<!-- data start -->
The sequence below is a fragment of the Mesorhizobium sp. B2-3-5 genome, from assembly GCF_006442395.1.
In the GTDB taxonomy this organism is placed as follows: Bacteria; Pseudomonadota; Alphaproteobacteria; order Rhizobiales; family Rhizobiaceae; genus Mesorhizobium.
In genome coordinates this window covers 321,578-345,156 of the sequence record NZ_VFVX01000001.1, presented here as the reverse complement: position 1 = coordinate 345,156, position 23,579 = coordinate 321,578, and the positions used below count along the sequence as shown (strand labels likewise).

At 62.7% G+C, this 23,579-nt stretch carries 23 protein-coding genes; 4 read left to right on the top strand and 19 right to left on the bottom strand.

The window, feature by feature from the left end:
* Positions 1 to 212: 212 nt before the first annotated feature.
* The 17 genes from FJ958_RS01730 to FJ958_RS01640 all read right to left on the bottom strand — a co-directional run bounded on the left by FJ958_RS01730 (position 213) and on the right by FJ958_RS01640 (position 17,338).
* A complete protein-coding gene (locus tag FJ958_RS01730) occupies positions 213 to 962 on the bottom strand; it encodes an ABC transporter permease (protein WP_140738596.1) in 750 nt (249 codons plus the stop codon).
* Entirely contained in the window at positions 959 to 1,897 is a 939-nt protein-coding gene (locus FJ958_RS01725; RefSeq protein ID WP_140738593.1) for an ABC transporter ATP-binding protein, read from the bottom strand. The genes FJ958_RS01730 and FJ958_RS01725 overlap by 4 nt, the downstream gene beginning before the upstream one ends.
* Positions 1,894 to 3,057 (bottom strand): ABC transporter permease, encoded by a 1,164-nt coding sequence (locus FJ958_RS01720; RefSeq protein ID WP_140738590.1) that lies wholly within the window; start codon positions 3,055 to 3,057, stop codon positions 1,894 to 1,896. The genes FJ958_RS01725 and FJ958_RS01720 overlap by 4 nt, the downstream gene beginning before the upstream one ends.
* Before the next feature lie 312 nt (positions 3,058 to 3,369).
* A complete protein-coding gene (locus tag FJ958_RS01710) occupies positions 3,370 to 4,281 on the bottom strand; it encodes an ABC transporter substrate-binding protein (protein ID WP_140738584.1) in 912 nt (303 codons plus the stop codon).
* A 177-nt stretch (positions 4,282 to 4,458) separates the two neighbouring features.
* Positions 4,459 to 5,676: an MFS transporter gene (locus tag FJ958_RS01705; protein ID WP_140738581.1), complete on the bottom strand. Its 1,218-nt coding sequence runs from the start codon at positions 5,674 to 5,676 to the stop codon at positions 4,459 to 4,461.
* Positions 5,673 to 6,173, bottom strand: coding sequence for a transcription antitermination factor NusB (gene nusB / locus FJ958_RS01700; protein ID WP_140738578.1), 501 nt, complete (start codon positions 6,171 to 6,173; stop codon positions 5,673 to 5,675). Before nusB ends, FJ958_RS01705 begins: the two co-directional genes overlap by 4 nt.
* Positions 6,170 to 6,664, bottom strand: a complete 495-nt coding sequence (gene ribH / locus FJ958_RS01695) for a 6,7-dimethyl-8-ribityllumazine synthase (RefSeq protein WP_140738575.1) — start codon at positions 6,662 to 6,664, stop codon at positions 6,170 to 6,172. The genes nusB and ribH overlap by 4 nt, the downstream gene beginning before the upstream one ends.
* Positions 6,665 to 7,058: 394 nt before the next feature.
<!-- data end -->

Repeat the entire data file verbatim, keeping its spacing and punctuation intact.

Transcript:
The sequence below is a fragment of the Mesorhizobium sp. B2-3-5 genome, from assembly GCF_006442395.1.
In the GTDB taxonomy this organism is placed as follows: Bacteria; Pseudomonadota; Alphaproteobacteria; order Rhizobiales; family Rhizobiaceae; genus Mesorhizobium.
In genome coordinates this window covers 321,578-345,156 of the sequence record NZ_VFVX01000001.1, presented here as the reverse complement: position 1 = coordinate 345,156, position 23,579 = coordinate 321,578, and the positions used below count along the sequence as shown (strand labels likewise).

At 62.7% G+C, this 23,579-nt stretch carries 23 protein-coding genes; 4 read left to right on the top strand and 19 right to left on the bottom strand.

The window, feature by feature from the left end:
* Positions 1 to 212: 212 nt before the first annotated feature.
* The 17 genes from FJ958_RS01730 to FJ958_RS01640 all read right to left on the bottom strand — a co-directional run bounded on the left by FJ958_RS01730 (position 213) and on the right by FJ958_RS01640 (position 17,338).
* A complete protein-coding gene (locus tag FJ958_RS01730) occupies positions 213 to 962 on the bottom strand; it encodes an ABC transporter permease (protein WP_140738596.1) in 750 nt (249 codons plus the stop codon).
* Entirely contained in the window at positions 959 to 1,897 is a 939-nt protein-coding gene (locus FJ958_RS01725; RefSeq protein ID WP_140738593.1) for an ABC transporter ATP-binding protein, read from the bottom strand. The genes FJ958_RS01730 and FJ958_RS01725 overlap by 4 nt, the downstream gene beginning before the upstream one ends.
* Positions 1,894 to 3,057 (bottom strand): ABC transporter permease, encoded by a 1,164-nt coding sequence (locus FJ958_RS01720; RefSeq protein ID WP_140738590.1) that lies wholly within the window; start codon positions 3,055 to 3,057, stop codon positions 1,894 to 1,896. The genes FJ958_RS01725 and FJ958_RS01720 overlap by 4 nt, the downstream gene beginning before the upstream one ends.
* Before the next feature lie 312 nt (positions 3,058 to 3,369).
* A complete protein-coding gene (locus tag FJ958_RS01710) occupies positions 3,370 to 4,281 on the bottom strand; it encodes an ABC transporter substrate-binding protein (protein ID WP_140738584.1) in 912 nt (303 codons plus the stop codon).
* A 177-nt stretch (positions 4,282 to 4,458) separates the two neighbouring features.
* Positions 4,459 to 5,676: an MFS transporter gene (locus tag FJ958_RS01705; protein ID WP_140738581.1), complete on the bottom strand. Its 1,218-nt coding sequence runs from the start codon at positions 5,674 to 5,676 to the stop codon at positions 4,459 to 4,461.
* Positions 5,673 to 6,173, bottom strand: coding sequence for a transcription antitermination factor NusB (gene nusB / locus FJ958_RS01700; protein ID WP_140738578.1), 501 nt, complete (start codon positions 6,171 to 6,173; stop codon positions 5,673 to 5,675). Before nusB ends, FJ958_RS01705 begins: the two co-directional genes overlap by 4 nt.
* Positions 6,170 to 6,664, bottom strand: a complete 495-nt coding sequence (gene ribH / locus FJ958_RS01695) for a 6,7-dimethyl-8-ribityllumazine synthase (RefSeq protein WP_140738575.1) — start codon at positions 6,662 to 6,664, stop codon at positions 6,170 to 6,172. The genes nusB and ribH overlap by 4 nt, the downstream gene beginning before the upstream one ends.
* Positions 6,665 to 7,058: 394 nt before the next feature.